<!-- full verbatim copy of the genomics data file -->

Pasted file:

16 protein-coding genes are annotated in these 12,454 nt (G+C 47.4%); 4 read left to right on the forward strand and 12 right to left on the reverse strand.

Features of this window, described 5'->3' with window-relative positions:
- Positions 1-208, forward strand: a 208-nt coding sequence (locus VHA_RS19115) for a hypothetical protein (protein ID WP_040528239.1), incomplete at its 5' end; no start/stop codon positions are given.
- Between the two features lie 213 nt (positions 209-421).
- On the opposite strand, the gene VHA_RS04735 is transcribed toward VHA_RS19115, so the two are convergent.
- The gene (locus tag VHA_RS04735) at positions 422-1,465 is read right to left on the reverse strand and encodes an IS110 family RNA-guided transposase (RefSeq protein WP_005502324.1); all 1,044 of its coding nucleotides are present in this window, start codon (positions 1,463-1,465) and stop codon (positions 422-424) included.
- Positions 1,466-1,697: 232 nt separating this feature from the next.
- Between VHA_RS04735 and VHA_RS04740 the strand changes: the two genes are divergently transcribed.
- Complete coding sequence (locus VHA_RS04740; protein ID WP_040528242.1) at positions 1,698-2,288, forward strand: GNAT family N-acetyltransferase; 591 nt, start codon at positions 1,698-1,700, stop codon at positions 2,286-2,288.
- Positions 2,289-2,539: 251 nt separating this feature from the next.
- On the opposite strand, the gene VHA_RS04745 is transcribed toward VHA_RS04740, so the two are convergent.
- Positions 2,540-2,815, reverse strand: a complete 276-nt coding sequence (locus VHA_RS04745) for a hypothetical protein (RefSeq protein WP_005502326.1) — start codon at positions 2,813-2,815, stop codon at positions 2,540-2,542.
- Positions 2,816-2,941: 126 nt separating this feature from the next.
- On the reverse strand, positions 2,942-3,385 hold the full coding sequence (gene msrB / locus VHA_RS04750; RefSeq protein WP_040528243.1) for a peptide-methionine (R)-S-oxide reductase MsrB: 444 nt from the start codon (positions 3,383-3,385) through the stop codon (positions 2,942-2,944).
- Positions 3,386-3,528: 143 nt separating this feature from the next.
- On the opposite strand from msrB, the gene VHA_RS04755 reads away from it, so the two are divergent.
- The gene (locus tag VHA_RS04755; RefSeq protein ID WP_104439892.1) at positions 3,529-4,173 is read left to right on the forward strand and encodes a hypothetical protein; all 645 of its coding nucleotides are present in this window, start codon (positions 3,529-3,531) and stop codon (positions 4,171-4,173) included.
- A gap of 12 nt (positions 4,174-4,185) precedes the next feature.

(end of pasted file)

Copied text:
16 protein-coding genes are annotated in these 12,454 nt (G+C 47.4%); 4 read left to right on the forward strand and 12 right to left on the reverse strand.

Features of this window, described 5'->3' with window-relative positions:
- Positions 1-208, forward strand: a 208-nt coding sequence (locus VHA_RS19115) for a hypothetical protein (protein ID WP_040528239.1), incomplete at its 5' end; no start/stop codon positions are given.
- Between the two features lie 213 nt (positions 209-421).
- On the opposite strand, the gene VHA_RS04735 is transcribed toward VHA_RS19115, so the two are convergent.
- The gene (locus tag VHA_RS04735) at positions 422-1,465 is read right to left on the reverse strand and encodes an IS110 family RNA-guided transposase (RefSeq protein WP_005502324.1); all 1,044 of its coding nucleotides are present in this window, start codon (positions 1,463-1,465) and stop codon (positions 422-424) included.
- Positions 1,466-1,697: 232 nt separating this feature from the next.
- Between VHA_RS04735 and VHA_RS04740 the strand changes: the two genes are divergently transcribed.
- Complete coding sequence (locus VHA_RS04740; protein ID WP_040528242.1) at positions 1,698-2,288, forward strand: GNAT family N-acetyltransferase; 591 nt, start codon at positions 1,698-1,700, stop codon at positions 2,286-2,288.
- Positions 2,289-2,539: 251 nt separating this feature from the next.
- On the opposite strand, the gene VHA_RS04745 is transcribed toward VHA_RS04740, so the two are convergent.
- Positions 2,540-2,815, reverse strand: a complete 276-nt coding sequence (locus VHA_RS04745) for a hypothetical protein (RefSeq protein WP_005502326.1) — start codon at positions 2,813-2,815, stop codon at positions 2,540-2,542.
- Positions 2,816-2,941: 126 nt separating this feature from the next.
- On the reverse strand, positions 2,942-3,385 hold the full coding sequence (gene msrB / locus VHA_RS04750; RefSeq protein WP_040528243.1) for a peptide-methionine (R)-S-oxide reductase MsrB: 444 nt from the start codon (positions 3,383-3,385) through the stop codon (positions 2,942-2,944).
- Positions 3,386-3,528: 143 nt separating this feature from the next.
- On the opposite strand from msrB, the gene VHA_RS04755 reads away from it, so the two are divergent.
- The gene (locus tag VHA_RS04755; RefSeq protein ID WP_104439892.1) at positions 3,529-4,173 is read left to right on the forward strand and encodes a hypothetical protein; all 645 of its coding nucleotides are present in this window, start codon (positions 3,529-3,531) and stop codon (positions 4,171-4,173) included.
- A gap of 12 nt (positions 4,174-4,185) precedes the next feature.